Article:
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In - Out - or Still Undecided
Poll runs till Fri Mar 29, 2019 1:45 pm
Remain in the EU 76%  76%  [ 16 ]
Leave the EU 24%  24%  [ 5 ]
Undecided 0%  0%  [ 0 ]
Total votes : 21
 
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 Post Posted: Wed Feb 13, 2019 11:39 am 
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Boom again

https://uk.reuters.com/article/uk-britain-eu-ford-motor/ford-told-uk-pm-may-it-is-preparing-alternative-production-sites-the-times-idUKKCN1Q12SK

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 Post Posted: Wed Feb 13, 2019 11:43 am 
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Aha! They are getting more antsy!

Anyway Mr Google came to my rescue, he supplied this direct link to the article

Brexit delivers a shuddering blow to UK economic data

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 Post Posted: Wed Feb 13, 2019 11:52 am 
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However, On clicking my link again it comes back to the Paywall

So while I have it open in one tab here is a copy of the text with a couple of the images thrown in.


Chris Giles, Economics Editor FINANCIAL TIMES wrote:
Brexit delivers a shuddering blow to UK economic data

Chancellor tries to put on brave face as ONS releases unexpectedly poor figures


For more than two years, Brexit has dominated British politics, but has often been quite hard to spot in the economic data. That came to an end on Monday.

With four consecutive quarters of declining business investment, 2018 recording the lowest annual growth rate of the economy since the financial crisis of 2009 and a slump in output last December of 0.4 per cent, the effects of Brexit were stamped all over the national accounts data published by the Office for National Statistics.

Economists have been calculating the Brexit effect on the economy for more than a year and most agree that it has cost Britain between 1.5 per cent and 2.5 per cent of gross domestic product.

The lower figure comes from a comparison of growth since the 2016 EU referendum and previous forecasts based on a Remain victory. The higher figure arises from a comparison of Britain’s economic performance and other comparable countries that in the past have given similar figures.

The Resolution Foundation on Monday estimated that higher inflation and lower growth since 2016 had led real household incomes to be on average £1,500, or 4.1 per cent, lower than they would have been had Britain voted to stay in the EU.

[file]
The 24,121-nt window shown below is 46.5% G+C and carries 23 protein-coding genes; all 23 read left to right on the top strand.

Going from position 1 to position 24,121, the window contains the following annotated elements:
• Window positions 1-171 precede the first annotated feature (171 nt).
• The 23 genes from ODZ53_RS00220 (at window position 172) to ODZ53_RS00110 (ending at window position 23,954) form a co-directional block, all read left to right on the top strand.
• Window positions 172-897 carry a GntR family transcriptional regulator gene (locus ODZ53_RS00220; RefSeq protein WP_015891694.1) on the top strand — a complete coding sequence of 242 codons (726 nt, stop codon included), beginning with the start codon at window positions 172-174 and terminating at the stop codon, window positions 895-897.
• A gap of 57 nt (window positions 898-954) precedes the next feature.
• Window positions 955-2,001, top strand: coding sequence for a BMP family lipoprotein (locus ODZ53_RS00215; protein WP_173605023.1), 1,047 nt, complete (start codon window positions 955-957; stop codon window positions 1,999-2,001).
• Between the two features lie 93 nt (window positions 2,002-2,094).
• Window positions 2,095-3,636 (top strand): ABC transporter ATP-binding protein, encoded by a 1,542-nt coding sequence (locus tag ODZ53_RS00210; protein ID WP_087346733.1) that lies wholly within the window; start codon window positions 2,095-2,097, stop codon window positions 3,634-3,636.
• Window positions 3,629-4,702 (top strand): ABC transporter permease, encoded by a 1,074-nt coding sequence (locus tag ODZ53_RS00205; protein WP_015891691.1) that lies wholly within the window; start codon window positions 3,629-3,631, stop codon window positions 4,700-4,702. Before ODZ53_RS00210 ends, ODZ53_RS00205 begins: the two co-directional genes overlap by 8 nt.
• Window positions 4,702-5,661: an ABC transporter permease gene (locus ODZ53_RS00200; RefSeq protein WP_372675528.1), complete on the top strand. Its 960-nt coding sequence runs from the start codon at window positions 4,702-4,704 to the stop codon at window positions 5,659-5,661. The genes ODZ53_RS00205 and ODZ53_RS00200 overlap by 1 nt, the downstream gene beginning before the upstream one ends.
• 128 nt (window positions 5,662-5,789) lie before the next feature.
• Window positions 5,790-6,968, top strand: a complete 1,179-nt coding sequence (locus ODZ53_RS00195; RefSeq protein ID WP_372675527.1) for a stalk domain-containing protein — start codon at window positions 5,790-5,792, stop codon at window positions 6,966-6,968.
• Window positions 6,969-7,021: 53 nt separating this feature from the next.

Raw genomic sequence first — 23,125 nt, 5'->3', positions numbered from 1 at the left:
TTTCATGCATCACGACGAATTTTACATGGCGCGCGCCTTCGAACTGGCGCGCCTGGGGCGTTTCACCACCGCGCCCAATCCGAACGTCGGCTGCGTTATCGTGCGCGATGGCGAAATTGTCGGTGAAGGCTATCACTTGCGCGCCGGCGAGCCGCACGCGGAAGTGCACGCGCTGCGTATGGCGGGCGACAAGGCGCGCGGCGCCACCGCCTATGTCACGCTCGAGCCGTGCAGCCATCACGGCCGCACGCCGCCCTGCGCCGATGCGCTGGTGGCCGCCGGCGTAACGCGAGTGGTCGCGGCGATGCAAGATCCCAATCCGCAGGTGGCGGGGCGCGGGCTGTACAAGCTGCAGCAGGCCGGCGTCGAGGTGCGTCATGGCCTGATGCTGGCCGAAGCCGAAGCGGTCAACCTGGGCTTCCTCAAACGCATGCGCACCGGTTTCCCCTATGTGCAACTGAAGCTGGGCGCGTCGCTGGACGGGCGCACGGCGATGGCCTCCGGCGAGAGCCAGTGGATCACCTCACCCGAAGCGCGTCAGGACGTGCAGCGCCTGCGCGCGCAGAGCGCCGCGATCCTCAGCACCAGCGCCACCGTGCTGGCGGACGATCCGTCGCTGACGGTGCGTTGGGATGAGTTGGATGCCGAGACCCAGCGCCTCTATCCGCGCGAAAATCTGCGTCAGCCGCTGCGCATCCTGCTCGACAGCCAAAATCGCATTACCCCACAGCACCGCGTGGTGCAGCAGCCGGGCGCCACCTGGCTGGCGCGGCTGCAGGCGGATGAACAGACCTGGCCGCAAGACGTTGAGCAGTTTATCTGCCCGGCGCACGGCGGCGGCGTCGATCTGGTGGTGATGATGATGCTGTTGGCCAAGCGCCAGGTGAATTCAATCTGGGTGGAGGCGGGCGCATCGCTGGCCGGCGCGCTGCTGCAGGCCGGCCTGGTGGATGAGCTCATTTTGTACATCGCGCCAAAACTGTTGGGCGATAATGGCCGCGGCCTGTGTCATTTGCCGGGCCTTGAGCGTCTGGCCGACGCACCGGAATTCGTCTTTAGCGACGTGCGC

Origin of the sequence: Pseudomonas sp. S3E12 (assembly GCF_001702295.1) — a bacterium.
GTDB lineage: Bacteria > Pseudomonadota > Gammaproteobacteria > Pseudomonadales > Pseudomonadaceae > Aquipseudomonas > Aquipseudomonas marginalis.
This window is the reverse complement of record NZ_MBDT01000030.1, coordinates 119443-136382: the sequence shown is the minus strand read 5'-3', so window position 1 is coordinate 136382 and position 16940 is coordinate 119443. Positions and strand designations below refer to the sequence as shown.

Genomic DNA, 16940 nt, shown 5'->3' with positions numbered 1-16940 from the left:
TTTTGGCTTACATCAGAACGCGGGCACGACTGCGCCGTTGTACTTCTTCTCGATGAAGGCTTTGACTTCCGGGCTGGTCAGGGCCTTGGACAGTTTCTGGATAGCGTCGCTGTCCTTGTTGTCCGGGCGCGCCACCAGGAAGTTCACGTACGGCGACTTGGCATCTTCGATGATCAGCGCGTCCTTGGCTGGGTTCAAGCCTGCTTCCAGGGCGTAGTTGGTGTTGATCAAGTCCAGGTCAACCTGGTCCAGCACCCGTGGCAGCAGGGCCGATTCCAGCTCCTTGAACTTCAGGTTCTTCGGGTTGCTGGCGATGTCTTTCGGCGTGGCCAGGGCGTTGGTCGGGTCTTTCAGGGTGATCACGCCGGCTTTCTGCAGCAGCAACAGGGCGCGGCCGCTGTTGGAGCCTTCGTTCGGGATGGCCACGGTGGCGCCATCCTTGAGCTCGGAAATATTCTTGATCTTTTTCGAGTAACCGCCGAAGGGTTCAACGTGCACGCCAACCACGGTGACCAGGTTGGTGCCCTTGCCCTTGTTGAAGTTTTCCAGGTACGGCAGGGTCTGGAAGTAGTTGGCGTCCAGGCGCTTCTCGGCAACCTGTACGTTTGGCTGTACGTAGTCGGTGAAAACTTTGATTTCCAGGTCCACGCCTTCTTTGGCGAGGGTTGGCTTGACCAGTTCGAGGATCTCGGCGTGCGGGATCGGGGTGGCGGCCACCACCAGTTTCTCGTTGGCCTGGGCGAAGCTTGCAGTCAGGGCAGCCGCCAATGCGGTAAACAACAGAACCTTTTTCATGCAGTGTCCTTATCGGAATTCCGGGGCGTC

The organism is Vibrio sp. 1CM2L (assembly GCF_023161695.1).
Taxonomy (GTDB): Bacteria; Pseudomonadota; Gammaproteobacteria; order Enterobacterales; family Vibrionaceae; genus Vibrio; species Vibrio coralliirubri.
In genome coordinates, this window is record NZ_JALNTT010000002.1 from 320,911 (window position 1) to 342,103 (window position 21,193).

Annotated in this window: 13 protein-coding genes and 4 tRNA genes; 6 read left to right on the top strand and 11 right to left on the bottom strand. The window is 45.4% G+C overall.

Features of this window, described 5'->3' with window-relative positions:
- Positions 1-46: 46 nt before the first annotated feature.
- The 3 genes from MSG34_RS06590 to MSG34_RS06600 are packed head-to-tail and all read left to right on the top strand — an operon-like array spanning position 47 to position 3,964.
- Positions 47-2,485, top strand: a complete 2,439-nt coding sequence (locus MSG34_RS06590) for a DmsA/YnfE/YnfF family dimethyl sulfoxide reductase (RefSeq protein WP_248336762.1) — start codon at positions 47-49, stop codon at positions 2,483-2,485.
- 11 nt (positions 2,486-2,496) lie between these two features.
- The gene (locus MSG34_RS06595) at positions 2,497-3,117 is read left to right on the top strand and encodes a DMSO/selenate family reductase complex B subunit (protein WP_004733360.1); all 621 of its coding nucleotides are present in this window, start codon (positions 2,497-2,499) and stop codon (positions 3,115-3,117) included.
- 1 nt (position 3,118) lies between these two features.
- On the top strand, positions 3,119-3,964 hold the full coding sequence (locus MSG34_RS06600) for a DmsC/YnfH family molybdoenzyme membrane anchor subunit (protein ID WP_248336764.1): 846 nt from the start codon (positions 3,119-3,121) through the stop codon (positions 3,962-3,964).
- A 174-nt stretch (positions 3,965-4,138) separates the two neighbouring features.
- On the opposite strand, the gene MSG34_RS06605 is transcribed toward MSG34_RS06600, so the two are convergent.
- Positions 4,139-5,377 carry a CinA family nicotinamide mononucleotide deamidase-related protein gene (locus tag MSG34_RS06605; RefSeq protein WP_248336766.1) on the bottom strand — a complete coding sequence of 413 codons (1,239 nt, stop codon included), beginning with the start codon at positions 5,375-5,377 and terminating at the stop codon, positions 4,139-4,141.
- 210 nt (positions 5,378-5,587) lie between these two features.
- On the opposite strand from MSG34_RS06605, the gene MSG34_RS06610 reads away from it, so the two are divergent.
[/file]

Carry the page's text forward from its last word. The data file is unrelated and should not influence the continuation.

Image

But rigorous as these assessments are, sacrificed growth feels different from a drop in incomes, employment or GDP and none of these have yet happened. But the national accounts indicated that a recession is becoming much more likely.

JPMorgan calculated that unless it stages a recovery, the economy is on course for a contraction of 0.2 per cent in the first quarter of the year and highlighted this as the “downside risk” to its first quarter forecast of 0.2 per cent growth.

The Bank of England last week estimated a one in four chance of a recession in the first half of 2019 and that was without knowledge of the latest data, which were significantly worse than expected.

Image

Economists on Monday admitted being surprised by the weakness in the UK economy, which performed only better than Italy among leading economies in 2018, and began to revise down their forecasts for the year.

Philip Hammond, the chancellor, put a brave face on the figures, pointing out that at least the economy was still growing. “The UK’s economy continues to grow and remains fundamentally strong. Growth of 1.4 per cent in 2018 means the UK has grown every year for the past nine years and the Office for Budget Responsibility expects it to continue growing in every year of the forecast,” he said, referring to the outlook that runs until 2023.

Within government, he and Greg Clark, the business secretary, are making a different argument, blaming Brexit uncertainty for the deteriorating economy. He called last week for clarity “in the next few days” because “the last minute for important exporters is fast approaching”.

The urgency of the matter for certain sectors was demonstrated in the detail of the 2018 figures. An expected drop in automotive sector output was matched by a surprise 3.9 per cent decline in output in the aviation sector, only the second drop for the sector since the recession of 2008.

VideoUK growth slows as Brexit looms

Paul Everitt, chief executive of ADS, the aerospace, defence and security industry body, said: “The real impact of Brexit uncertainty is now becoming all too clear — falling UK aerospace production, despite increasing global demand and a highly supportive national industrial strategy”.

Business services held up in the final quarter of the year, but consumer-oriented services such as hotels, shops and restaurants expanded only 0.3 per cent compared with 1 per cent in the previous three months quarter on quarter.

Another of the concerning features of the data were the decline in exports, which were 0.9 per cent lower than a year earlier, while imports were 1.7 per cent higher, showing that despite sterling’s weakness since the Leave vote, businesses have not used additional competitiveness to increase investment, capacity and exports.